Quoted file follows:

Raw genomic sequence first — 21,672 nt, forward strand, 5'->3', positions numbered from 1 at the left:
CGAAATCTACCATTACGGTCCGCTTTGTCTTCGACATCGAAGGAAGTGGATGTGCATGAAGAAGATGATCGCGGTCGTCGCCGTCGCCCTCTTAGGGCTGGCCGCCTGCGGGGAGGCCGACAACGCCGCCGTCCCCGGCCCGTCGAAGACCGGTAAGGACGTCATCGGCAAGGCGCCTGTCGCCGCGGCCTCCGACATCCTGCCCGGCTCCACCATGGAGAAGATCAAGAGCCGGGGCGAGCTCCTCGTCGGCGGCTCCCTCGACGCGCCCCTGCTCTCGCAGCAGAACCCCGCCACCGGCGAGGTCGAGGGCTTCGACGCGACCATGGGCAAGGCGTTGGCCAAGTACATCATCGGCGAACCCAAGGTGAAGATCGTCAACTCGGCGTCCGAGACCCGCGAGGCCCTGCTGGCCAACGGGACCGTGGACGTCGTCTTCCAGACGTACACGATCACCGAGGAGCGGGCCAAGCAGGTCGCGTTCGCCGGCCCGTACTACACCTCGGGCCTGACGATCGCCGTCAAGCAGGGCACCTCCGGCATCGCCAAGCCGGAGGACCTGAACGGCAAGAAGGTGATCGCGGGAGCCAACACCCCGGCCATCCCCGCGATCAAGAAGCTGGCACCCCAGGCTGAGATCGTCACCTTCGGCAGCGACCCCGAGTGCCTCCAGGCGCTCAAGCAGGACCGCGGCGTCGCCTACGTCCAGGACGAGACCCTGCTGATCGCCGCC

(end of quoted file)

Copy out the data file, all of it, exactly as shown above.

Raw genomic sequence first — 21,672 nt, forward strand, 5'->3', positions numbered from 1 at the left:
CGAAATCTACCATTACGGTCCGCTTTGTCTTCGACATCGAAGGAAGTGGATGTGCATGAAGAAGATGATCGCGGTCGTCGCCGTCGCCCTCTTAGGGCTGGCCGCCTGCGGGGAGGCCGACAACGCCGCCGTCCCCGGCCCGTCGAAGACCGGTAAGGACGTCATCGGCAAGGCGCCTGTCGCCGCGGCCTCCGACATCCTGCCCGGCTCCACCATGGAGAAGATCAAGAGCCGGGGCGAGCTCCTCGTCGGCGGCTCCCTCGACGCGCCCCTGCTCTCGCAGCAGAACCCCGCCACCGGCGAGGTCGAGGGCTTCGACGCGACCATGGGCAAGGCGTTGGCCAAGTACATCATCGGCGAACCCAAGGTGAAGATCGTCAACTCGGCGTCCGAGACCCGCGAGGCCCTGCTGGCCAACGGGACCGTGGACGTCGTCTTCCAGACGTACACGATCACCGAGGAGCGGGCCAAGCAGGTCGCGTTCGCCGGCCCGTACTACACCTCGGGCCTGACGATCGCCGTCAAGCAGGGCACCTCCGGCATCGCCAAGCCGGAGGACCTGAACGGCAAGAAGGTGATCGCGGGAGCCAACACCCCGGCCATCCCCGCGATCAAGAAGCTGGCACCCCAGGCTGAGATCGTCACCTTCGGCAGCGACCCCGAGTGCCTCCAGGCGCTCAAGCAGGACCGCGGCGTCGCCTACGTCCAGGACGAGACCCTGCTGATCGCCGCC